You might have heard that people with ADHD tend to have certain cognitive deficits. On specific kinds of cognitive tasks, people with ADHD do worse than people without ADHD on average.
An example is working memory, the kind of memory you would use if I were to ask you to remember a phone number temporarily so you can enter it into your phone. Generally, people with ADHD score worse on working memory tests than people without ADHD. Another example is that people with ADHD tend to be worse at estimating and reproducing intervals of time.
These findings have led researchers to hypothesize that cognitive deficits are a key part of what ADHD fundamentally is. People with ADHD struggle with things like attention, self-control and organization partly because they’re lacking in cognitive skills that these things draw on.
However, it turns out the situation might be a little more complicated than this. In particular, it seems that whether people with ADHD have some of these cognitive deficits depends on the context in which they’re being asked to use these cognitive skills.
For example, children with ADHD tend to have more variable reaction times, and variability in reaction time is one of these cognitive deficits associated with ADHD. But it turns out that if you give children with ADHD a reaction time test and give them an incentive to respond quickly, their performance starts to resemble that of children without ADHD.
The same pattern applies for at least some other cognitive deficits linked to ADHD: when you give people with ADHD a reward, it reduces or even eliminates the deficit.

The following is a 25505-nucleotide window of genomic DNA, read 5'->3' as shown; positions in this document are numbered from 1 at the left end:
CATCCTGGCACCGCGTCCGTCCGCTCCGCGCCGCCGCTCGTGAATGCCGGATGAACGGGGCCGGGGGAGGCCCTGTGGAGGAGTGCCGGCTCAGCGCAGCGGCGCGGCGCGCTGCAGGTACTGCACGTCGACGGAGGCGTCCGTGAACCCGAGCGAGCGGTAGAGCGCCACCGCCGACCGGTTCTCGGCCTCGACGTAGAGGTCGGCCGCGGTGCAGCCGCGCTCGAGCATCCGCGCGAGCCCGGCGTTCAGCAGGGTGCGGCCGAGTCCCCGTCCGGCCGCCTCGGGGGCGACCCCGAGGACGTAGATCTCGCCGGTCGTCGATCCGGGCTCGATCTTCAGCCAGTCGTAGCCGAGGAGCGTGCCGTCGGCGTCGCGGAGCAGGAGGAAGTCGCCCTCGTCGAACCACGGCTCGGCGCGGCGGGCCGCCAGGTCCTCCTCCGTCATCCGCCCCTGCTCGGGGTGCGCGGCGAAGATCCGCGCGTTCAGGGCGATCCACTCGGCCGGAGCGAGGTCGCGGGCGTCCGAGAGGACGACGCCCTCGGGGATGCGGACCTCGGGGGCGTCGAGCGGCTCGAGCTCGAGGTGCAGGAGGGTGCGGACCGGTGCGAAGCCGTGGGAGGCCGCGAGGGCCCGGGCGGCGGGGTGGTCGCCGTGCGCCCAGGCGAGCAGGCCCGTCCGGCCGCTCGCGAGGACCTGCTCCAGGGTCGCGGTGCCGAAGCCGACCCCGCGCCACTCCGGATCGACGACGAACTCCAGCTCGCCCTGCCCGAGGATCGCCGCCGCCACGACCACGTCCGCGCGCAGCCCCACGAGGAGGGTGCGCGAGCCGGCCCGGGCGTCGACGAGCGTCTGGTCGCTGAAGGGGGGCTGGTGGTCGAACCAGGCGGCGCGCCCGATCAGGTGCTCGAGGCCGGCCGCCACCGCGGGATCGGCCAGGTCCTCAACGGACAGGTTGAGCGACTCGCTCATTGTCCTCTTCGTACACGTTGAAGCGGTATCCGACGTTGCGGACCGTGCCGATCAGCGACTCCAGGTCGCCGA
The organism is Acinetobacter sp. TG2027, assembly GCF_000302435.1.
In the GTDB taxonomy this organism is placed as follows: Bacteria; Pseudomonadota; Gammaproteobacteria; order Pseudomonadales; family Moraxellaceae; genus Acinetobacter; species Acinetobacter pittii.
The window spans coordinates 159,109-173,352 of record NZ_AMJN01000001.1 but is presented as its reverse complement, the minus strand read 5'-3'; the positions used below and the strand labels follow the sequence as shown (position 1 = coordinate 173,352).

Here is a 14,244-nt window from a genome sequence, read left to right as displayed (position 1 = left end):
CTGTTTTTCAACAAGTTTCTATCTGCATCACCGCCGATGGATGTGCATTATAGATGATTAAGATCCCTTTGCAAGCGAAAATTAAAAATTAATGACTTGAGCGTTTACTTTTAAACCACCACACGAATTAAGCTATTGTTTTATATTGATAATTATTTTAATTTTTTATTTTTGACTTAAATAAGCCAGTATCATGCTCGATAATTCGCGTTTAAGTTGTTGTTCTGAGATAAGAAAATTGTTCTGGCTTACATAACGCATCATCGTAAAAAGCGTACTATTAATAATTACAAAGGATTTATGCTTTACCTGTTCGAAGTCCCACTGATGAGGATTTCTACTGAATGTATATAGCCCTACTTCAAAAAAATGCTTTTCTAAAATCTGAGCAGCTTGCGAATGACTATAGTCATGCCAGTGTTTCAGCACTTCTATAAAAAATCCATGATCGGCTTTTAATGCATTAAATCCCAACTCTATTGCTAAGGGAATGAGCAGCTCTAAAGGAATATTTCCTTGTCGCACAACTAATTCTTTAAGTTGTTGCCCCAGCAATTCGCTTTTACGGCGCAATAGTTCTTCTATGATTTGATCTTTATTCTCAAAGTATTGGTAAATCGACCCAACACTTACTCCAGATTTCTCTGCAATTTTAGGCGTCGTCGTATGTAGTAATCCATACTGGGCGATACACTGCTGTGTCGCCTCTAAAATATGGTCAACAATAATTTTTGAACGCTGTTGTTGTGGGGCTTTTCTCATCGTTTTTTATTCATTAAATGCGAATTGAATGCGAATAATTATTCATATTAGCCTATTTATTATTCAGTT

In the case of visual working memory, researchers have found that providing incentives improves the performance of children with ADHD. Similarly, adding a motivational incentive improves the ability of children with ADHD to reproduce intervals of time but doesn’t do much for children without ADHD.
In all these studies, the running theme is that cognitive deficits associated with ADHD might partly be a question of motivation and reward. Maybe people with ADHD underperform on these tasks partly because they’re more dependent on having some kind of incentive for their brain to be working in top shape.
This idea dovetails nicely with another point I like to bring up on here a lot: that if you have ADHD, finding an environment that’s optimal for your brain is especially important. The studies I linked to above drive this point home in a stark way because they show that for people with ADHD, an environment without the right incentives quite literally means worse cognitive functioning.
So there are two takeaways from this research. The first is that apparently people with ADHD can’t do anything consistently – not even have cognitive deficits! The second is that the brains of people with ADHD are unusually dependent on rewards, so if you want to have your brain at its best, being in an environment that keeps you motivated is essential.